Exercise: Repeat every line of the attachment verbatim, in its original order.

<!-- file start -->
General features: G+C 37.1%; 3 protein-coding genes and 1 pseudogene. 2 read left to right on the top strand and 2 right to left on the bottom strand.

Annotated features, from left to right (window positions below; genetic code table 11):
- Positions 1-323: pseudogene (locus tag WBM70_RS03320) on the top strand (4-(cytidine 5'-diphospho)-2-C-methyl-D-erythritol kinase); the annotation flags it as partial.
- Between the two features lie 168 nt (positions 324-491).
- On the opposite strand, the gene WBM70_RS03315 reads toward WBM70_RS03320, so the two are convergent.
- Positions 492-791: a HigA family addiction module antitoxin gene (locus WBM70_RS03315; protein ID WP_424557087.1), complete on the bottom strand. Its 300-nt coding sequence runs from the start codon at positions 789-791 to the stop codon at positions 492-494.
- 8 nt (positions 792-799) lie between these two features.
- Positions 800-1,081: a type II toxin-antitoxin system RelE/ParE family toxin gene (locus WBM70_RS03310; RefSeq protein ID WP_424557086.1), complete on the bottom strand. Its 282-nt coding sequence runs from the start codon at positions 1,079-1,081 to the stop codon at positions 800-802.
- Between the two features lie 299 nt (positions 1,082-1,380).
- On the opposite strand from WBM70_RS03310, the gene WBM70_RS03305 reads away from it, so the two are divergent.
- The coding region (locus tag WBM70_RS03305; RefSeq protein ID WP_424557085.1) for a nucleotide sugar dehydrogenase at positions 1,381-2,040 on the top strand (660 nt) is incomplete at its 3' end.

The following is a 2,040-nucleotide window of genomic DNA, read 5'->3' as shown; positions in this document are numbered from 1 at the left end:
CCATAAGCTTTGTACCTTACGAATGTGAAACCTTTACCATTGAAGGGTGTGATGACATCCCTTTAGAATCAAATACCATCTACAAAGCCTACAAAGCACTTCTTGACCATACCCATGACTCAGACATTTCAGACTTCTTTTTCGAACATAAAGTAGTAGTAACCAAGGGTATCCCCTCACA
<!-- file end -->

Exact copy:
General features: G+C 37.1%; 3 protein-coding genes and 1 pseudogene. 2 read left to right on the top strand and 2 right to left on the bottom strand.

Annotated features, from left to right (window positions below; genetic code table 11):
- Positions 1-323: pseudogene (locus tag WBM70_RS03320) on the top strand (4-(cytidine 5'-diphospho)-2-C-methyl-D-erythritol kinase); the annotation flags it as partial.
- Between the two features lie 168 nt (positions 324-491).
- On the opposite strand, the gene WBM70_RS03315 reads toward WBM70_RS03320, so the two are convergent.
- Positions 492-791: a HigA family addiction module antitoxin gene (locus WBM70_RS03315; protein ID WP_424557087.1), complete on the bottom strand. Its 300-nt coding sequence runs from the start codon at positions 789-791 to the stop codon at positions 492-494.
- 8 nt (positions 792-799) lie between these two features.
- Positions 800-1,081: a type II toxin-antitoxin system RelE/ParE family toxin gene (locus WBM70_RS03310; RefSeq protein ID WP_424557086.1), complete on the bottom strand. Its 282-nt coding sequence runs from the start codon at positions 1,079-1,081 to the stop codon at positions 800-802.
- Between the two features lie 299 nt (positions 1,082-1,380).
- On the opposite strand from WBM70_RS03310, the gene WBM70_RS03305 reads away from it, so the two are divergent.
- The coding region (locus tag WBM70_RS03305; RefSeq protein ID WP_424557085.1) for a nucleotide sugar dehydrogenase at positions 1,381-2,040 on the top strand (660 nt) is incomplete at its 3' end.

The following is a 2,040-nucleotide window of genomic DNA, read 5'->3' as shown; positions in this document are numbered from 1 at the left end:
CCATAAGCTTTGTACCTTACGAATGTGAAACCTTTACCATTGAAGGGTGTGATGACATCCCTTTAGAATCAAATACCATCTACAAAGCCTACAAAGCACTTCTTGACCATACCCATGACTCAGACATTTCAGACTTCTTTTTCGAACATAAAGTAGTAGTAACCAAGGGTATCCCCTCACA